Make Friends with Your Characters!

When I learned the right way to develop characters--you know, figuring out their strengths, their weaknesses, their flaws, their areas of expertise, their arc, etc.--developing characters suddenly got a lot less fun.

The most fun I ever had creating characters was when I was in middle school. I’d lie on my bedroom floor, sprawled out amid messy piles of loose-leaf paper, hand-writing notes that my characters were passing to each other during class. I would change my handwriting to match each character’s style--messy for the more careless characters, neat for the studious characters, i’s dotted with triangles or hearts for the edgy characters--and would intentionally spell some words wrong to make it more realistic. I got each character’s voice down, and from those notes came a story. (A terrible story. I finished the novel when I was 15, and none of you will ever read it. It’s basically Degrassi High: The Novel, but everyone has MySpace and listens to My Chemical Romance.)

As an adult, I’ve found developing characters to feel a lot more like work, which sucks. Developing characters used to be the most fun part of writing. Of course, my writing is much better than it was ten years ago, but for a while, I felt like the joy was lost.

Then, I came up with some new techniques for creating characters. For me, character development is about figuring out an aesthetic and a feel for each person. And for me, that doesn’t come from graphic organizers.

So, if you’re stuck on your characters, or feeling less than enthused about the process of creating new ones, try these tips!

Make Pinterest Boards

For my most recent two novels, I’ve made Pinterest boards for each of my main characters. I usually make these boards private, since I don’t use Pinterest for social networking. However, if you’d like an example of how I’ve done this, you can check out my boards here: I made my most recent three boards public so that my critique group could view them. These are the main three characters of Sculpt Yourself, which is the new novel I’m planning for JuNoWriMo.

Making Pinterest boards allows me to think about each character’s interests, then find pictures online that represent those. I can think about what the characters wear, what they eat, and what colors they like. When I put it all together on one board, I can step back and take a look at the character as a whole. Then, I remove any pins that feel out of place. What’s left makes me feel like I know that character’s complete aesthetic.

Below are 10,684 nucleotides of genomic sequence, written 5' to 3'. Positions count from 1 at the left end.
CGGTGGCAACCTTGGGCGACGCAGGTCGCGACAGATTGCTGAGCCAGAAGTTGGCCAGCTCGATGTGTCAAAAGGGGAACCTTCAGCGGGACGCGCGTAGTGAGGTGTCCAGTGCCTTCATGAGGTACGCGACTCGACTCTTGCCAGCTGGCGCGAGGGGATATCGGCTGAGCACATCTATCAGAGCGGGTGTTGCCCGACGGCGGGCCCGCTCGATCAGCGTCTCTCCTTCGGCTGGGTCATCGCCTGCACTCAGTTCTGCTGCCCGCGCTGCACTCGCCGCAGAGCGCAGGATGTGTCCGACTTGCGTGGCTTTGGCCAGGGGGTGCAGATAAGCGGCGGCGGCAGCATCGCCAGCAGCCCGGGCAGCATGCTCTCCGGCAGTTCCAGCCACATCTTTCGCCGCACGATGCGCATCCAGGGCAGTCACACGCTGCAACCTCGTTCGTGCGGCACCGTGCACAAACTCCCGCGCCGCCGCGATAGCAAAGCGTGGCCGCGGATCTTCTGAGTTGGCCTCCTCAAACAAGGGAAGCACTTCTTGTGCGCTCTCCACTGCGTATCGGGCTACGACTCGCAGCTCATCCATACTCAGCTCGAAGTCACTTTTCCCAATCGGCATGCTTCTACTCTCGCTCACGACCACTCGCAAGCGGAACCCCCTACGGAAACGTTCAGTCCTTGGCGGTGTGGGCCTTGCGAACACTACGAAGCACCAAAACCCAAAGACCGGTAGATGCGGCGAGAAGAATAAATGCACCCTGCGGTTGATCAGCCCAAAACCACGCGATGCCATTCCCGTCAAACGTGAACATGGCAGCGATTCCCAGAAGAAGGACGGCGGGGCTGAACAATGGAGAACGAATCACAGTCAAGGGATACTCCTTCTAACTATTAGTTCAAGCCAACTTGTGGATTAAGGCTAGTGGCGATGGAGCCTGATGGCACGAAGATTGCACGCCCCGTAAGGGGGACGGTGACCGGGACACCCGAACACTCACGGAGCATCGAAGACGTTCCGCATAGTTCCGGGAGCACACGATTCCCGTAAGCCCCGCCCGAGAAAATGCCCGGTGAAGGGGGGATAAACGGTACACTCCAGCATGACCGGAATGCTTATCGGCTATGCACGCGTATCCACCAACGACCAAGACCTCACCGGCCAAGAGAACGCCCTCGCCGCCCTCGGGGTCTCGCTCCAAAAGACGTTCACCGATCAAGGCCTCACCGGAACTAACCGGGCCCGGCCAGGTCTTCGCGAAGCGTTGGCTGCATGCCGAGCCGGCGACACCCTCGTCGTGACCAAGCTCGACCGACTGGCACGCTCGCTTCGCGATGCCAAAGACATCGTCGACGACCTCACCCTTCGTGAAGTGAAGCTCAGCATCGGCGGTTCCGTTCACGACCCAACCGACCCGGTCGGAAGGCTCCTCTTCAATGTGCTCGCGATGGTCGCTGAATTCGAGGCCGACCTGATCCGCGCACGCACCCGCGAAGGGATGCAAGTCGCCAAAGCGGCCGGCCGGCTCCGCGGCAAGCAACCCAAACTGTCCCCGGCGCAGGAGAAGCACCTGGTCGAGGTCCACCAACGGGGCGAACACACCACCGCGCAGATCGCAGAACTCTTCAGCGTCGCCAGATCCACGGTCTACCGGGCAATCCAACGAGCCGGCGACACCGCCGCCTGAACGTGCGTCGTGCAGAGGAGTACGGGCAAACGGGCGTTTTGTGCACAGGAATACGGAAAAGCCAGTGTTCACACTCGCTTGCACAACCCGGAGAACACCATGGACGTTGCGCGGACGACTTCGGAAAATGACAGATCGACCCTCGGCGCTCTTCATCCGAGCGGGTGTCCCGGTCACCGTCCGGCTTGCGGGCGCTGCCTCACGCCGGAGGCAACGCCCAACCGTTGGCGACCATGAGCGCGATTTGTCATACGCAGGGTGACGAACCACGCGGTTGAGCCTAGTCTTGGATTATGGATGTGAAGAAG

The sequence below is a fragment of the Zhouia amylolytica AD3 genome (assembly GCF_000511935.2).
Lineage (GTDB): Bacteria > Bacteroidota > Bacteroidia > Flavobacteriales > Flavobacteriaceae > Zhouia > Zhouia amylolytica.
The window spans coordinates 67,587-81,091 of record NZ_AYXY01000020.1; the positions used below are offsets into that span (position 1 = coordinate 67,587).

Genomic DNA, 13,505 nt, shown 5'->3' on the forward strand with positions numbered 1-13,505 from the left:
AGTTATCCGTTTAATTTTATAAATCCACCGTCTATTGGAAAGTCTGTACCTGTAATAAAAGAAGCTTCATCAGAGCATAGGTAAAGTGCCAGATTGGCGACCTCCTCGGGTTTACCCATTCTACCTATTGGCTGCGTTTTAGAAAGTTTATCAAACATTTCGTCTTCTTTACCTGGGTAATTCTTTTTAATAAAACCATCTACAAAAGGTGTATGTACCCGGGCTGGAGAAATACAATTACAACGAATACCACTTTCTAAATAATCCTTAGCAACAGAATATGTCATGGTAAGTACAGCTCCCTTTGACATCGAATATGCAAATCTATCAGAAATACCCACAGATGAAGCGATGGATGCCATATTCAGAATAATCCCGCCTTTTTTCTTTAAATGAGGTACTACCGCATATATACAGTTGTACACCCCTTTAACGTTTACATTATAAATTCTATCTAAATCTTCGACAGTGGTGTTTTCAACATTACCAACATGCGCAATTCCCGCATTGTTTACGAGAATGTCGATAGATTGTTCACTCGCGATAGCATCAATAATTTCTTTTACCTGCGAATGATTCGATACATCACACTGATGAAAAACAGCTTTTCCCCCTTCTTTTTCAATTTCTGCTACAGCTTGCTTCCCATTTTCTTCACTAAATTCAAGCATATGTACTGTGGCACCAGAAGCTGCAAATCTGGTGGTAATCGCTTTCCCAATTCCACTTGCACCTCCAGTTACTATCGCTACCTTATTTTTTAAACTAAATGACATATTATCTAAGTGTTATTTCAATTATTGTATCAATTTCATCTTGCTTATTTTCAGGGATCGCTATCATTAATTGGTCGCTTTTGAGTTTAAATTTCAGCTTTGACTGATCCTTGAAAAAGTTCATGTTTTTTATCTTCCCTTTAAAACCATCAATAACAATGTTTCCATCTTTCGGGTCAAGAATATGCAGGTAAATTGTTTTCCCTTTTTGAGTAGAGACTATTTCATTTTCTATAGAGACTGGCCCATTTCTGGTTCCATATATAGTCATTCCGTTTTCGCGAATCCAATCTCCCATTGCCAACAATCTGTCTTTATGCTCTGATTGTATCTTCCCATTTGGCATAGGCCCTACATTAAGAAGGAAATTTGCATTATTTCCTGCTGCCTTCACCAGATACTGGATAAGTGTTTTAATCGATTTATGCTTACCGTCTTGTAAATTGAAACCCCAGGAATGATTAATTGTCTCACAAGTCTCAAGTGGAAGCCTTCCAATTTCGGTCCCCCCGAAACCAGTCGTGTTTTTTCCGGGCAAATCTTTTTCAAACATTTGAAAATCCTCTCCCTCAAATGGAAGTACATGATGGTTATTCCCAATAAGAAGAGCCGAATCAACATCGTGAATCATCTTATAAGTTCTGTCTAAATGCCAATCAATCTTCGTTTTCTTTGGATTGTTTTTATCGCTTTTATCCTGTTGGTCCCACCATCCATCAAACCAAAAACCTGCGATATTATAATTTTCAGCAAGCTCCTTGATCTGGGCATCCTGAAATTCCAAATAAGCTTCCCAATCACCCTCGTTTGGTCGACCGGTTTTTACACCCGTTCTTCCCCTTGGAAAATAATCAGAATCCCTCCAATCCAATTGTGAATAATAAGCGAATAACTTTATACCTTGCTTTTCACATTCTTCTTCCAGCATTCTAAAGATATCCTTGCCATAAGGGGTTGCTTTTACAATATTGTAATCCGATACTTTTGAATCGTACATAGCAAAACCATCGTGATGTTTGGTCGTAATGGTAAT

Play The Sims

What’s more fun than playing video games and saying it’s work? When I’m figuring out new characters, I’ll sometimes make them on The Sims. That way, I can figure out exactly what they look like, down to the space between their eyes and the color lipstick they prefer. Now, the majority of the time, these minute physical details won’t make it into the actual story. But it doesn’t matter. It’s just all part of figuring them out, and you never know what details WILL end up mattering.

Then I get to have fun designing their house! And making them interact with each other! Of course, after a few hours, I have to finally admit to myself that I’m playing rather than working, but more often than not, I come out of it with a clear picture of each character in my mind.

Make a Playlist

The most recent novel I completed, One Final Vinyl (not yet released), features music as a means of storytelling. Since the characters in this book connect and relate to one another through music, a big part of figuring them out was finding songs that represented them. I had a blast going through all the music I loved as a teenager, like The Killers and Paramore, and mixing it with the timeless music I’ve always loved, like Billy Joel.

Once you make playlists for your characters, you can listen to the songs while you’re writing! Or, if lyrics distract you from the words you’re writing, you can listen to the songs while daydreaming, and visualize what’s happening to your characters as the songs play.

Talk to Yourself

I LOVE talking to myself! I don’t even worry about looking crazy anymore. As writers, we’re all a little bit crazy. I talk to myself when I’m lying in bed staring at the ceiling. I mumble quietly to myself when I’m walking down the street. And, just like everyone else in the world, I have lengthy conversations and debates with myself in the shower.

Talking to yourself in your character’s voice is one of the fastest ways to figure out their voice. Something about writing the words down on paper--or, especially, typing them--feels formal. Though we have erasers and backspace buttons, there’s still a weird finality about it that sometimes trips us up when we’re first figuring a character out. That’s why I suggest rambling to yourself. You’ll forget 90% of what you say. But the good stuff will stick.

Hope this helped someone!

Happy writing!



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